A Luminous Halo

"Life is not a series of gig lamps symmetrically arranged; life is a luminous halo, a semi-transparent envelope surrounding us from the beginning of consciousness to the end." --Virginia Woolf

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Location: Springfield, Massachusetts, United States

Smith ’69, Purdue ’75. Anarchist; agnostic. Writer. Steward of the Pascal Emory house, an 1871 Second-Empire Victorian; of Sylvie, a 1974 Mercedes-Benz 450SL; and of Taz, a purebred Cockador who sets the standard for her breed. Happy enough for the present in Massachusetts, but always looking East.

Tuesday, November 13, 2007

Guinea Pig Zero

I'm fascinated by medical experiments, and for years have been trying my darnedest to be guinea pig zero. My record so far is pretty mediocre. A few years ago I replied to an ad on the STCC bulletin board for a rapid-result AIDS test at a clinic just three blocks from the school. I took the test and received $25 in cash for my participation. I had to endure a half-hour of safe sex counseling, but revenged myself by turning the tables on the nurse and quizzing her about the research study for just as long.

I liked the clinic, and I'm been using it for check-ups ever since. A couple of years ago, I was selected at random to help with an independent evaluation of the place. For two hours of my time, I got some nice hors d'oeuvre, $75 in cash, and a chance to shoot my mouth off about the clinic. I said only nice things--after all, I've never paid a penny for any services, and I've made $100 just for associating with them.

I used to spend a lot of time reading the bulletin boards in Yale's Sterling Hall of Medicine when Cordelia was working in the lab there. She was pokey, and while she cleaned up after her experiments I wrote down telephone numbers for various studies. Invariably I'd be disqualified for some reason or other. This past summer I made it to the final round of evaluations in the Brigham and Women's Hospital sleep study, but ultimately failed because I don't sleep enough hours. That would have paid almost $9000!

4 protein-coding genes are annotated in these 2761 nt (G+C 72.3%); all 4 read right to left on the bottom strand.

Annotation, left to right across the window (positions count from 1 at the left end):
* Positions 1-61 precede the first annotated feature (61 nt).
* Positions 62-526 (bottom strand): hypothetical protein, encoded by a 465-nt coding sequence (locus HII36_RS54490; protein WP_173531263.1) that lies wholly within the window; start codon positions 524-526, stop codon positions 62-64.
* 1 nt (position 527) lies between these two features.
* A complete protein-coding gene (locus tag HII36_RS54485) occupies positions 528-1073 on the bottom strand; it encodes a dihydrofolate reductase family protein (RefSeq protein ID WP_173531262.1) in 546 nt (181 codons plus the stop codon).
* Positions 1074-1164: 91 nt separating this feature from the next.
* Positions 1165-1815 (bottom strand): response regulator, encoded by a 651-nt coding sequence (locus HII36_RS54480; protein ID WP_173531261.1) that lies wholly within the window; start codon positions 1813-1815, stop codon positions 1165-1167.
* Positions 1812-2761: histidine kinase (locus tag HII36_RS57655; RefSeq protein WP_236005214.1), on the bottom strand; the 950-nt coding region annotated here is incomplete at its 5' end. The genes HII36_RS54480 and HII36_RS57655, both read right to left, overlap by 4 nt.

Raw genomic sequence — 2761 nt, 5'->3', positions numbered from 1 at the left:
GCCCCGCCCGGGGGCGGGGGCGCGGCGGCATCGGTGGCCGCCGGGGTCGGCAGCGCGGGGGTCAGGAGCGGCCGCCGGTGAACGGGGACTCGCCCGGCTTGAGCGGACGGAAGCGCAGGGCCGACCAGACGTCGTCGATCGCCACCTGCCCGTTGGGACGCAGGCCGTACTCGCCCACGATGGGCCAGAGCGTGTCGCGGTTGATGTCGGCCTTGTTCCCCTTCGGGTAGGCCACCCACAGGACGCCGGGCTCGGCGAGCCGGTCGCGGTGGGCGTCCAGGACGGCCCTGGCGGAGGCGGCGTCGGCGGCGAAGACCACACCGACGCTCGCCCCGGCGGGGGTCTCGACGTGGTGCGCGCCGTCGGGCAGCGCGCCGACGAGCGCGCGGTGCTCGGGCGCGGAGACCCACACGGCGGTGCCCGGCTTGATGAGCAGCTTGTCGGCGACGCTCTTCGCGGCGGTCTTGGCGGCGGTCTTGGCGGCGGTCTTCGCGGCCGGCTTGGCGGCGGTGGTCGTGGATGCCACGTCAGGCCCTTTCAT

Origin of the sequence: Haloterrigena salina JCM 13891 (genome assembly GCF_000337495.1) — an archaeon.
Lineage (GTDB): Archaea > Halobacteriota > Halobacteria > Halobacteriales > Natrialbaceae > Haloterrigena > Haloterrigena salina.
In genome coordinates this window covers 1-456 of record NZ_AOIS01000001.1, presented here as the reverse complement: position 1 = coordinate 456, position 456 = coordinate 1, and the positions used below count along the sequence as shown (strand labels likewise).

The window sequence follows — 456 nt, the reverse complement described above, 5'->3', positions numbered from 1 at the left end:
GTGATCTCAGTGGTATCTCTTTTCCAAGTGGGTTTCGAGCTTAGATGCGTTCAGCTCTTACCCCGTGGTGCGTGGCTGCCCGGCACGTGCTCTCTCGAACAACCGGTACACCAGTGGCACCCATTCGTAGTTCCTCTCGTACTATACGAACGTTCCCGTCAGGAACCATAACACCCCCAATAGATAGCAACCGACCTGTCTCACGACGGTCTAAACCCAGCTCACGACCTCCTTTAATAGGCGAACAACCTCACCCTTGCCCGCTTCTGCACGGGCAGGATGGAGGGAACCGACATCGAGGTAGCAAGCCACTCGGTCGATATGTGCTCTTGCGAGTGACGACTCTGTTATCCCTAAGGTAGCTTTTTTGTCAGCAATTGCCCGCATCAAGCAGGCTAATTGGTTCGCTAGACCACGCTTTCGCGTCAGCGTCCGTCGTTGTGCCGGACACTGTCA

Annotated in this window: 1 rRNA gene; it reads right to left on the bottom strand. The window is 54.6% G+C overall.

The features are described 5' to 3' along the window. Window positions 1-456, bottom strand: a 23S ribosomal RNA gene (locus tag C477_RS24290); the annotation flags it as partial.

So when cousin Geri told me about a study at UMass, I was down for it. We both called, both passed the telephone interview, and made simultaneous appointments. Today we drove over to Tobin Hall for our participation in the psychology department's study, "Changes in Emotional Self-knowledge with Age: Motivational and Cognitive Determinants."

The test took an hour and a half. We had to draw patterns on paper, recite lists from memory, make judgments about faces flashed on a computer screen, and fill out long questionnaires about our emotional experiences. I have a little problem with the word "emotional," for starters, but I tried my best to be cooperative and fill in the answers with some consistency. We each got paid $15 for our trouble.

$15 barely pays the gas for a round trip to Amherst. And of course my time is worth something these days. But it was interesting, especially as Geri had taken the same test and we could talk about it afterward.

The Pysch Department refers to this project as "mood and aging research." We had a good laugh as we searched for the car in the parking lot and took wrong turns on the way home. Geri couldn't get her debit card to work in the grocery store, and I mislaid my carefully-selected sweet potato at Atkins Farm Market. Somehow we got home without losing our pocketbooks or running over our groceries. Good thing we weren't being tested on any of that!

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